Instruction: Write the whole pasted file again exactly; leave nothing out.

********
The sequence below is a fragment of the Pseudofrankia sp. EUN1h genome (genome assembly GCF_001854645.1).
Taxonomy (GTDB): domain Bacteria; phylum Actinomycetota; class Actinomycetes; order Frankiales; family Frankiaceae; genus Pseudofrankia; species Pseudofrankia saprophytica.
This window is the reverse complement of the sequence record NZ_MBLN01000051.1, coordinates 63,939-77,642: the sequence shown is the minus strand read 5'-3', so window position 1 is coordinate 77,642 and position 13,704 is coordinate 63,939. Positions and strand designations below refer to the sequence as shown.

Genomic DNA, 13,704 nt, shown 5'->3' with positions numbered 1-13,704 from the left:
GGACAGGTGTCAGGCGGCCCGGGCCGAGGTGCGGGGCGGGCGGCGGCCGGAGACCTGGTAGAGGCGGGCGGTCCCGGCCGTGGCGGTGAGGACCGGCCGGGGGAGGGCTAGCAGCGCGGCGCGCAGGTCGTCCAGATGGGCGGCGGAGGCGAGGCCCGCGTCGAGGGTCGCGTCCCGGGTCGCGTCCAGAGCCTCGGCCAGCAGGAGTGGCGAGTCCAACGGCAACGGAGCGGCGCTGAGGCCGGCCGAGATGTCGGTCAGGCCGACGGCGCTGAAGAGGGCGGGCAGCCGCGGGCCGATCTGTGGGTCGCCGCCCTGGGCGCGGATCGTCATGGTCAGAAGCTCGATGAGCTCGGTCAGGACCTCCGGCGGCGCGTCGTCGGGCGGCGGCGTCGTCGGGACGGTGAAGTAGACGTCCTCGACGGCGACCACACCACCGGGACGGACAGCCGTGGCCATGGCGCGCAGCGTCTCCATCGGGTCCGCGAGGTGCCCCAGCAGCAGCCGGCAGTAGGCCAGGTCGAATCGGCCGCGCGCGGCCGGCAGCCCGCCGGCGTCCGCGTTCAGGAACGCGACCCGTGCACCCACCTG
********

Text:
The sequence below is a fragment of the Pseudofrankia sp. EUN1h genome (genome assembly GCF_001854645.1).
Taxonomy (GTDB): domain Bacteria; phylum Actinomycetota; class Actinomycetes; order Frankiales; family Frankiaceae; genus Pseudofrankia; species Pseudofrankia saprophytica.
This window is the reverse complement of the sequence record NZ_MBLN01000051.1, coordinates 63,939-77,642: the sequence shown is the minus strand read 5'-3', so window position 1 is coordinate 77,642 and position 13,704 is coordinate 63,939. Positions and strand designations below refer to the sequence as shown.

Genomic DNA, 13,704 nt, shown 5'->3' with positions numbered 1-13,704 from the left:
GGACAGGTGTCAGGCGGCCCGGGCCGAGGTGCGGGGCGGGCGGCGGCCGGAGACCTGGTAGAGGCGGGCGGTCCCGGCCGTGGCGGTGAGGACCGGCCGGGGGAGGGCTAGCAGCGCGGCGCGCAGGTCGTCCAGATGGGCGGCGGAGGCGAGGCCCGCGTCGAGGGTCGCGTCCCGGGTCGCGTCCAGAGCCTCGGCCAGCAGGAGTGGCGAGTCCAACGGCAACGGAGCGGCGCTGAGGCCGGCCGAGATGTCGGTCAGGCCGACGGCGCTGAAGAGGGCGGGCAGCCGCGGGCCGATCTGTGGGTCGCCGCCCTGGGCGCGGATCGTCATGGTCAGAAGCTCGATGAGCTCGGTCAGGACCTCCGGCGGCGCGTCGTCGGGCGGCGGCGTCGTCGGGACGGTGAAGTAGACGTCCTCGACGGCGACCACACCACCGGGACGGACAGCCGTGGCCATGGCGCGCAGCGTCTCCATCGGGTCCGCGAGGTGCCCCAGCAGCAGCCGGCAGTAGGCCAGGTCGAATCGGCCGCGCGCGGCCGGCAGCCCGCCGGCGTCCGCGTTCAGGAACGCGACCCGTGCACCCACCTG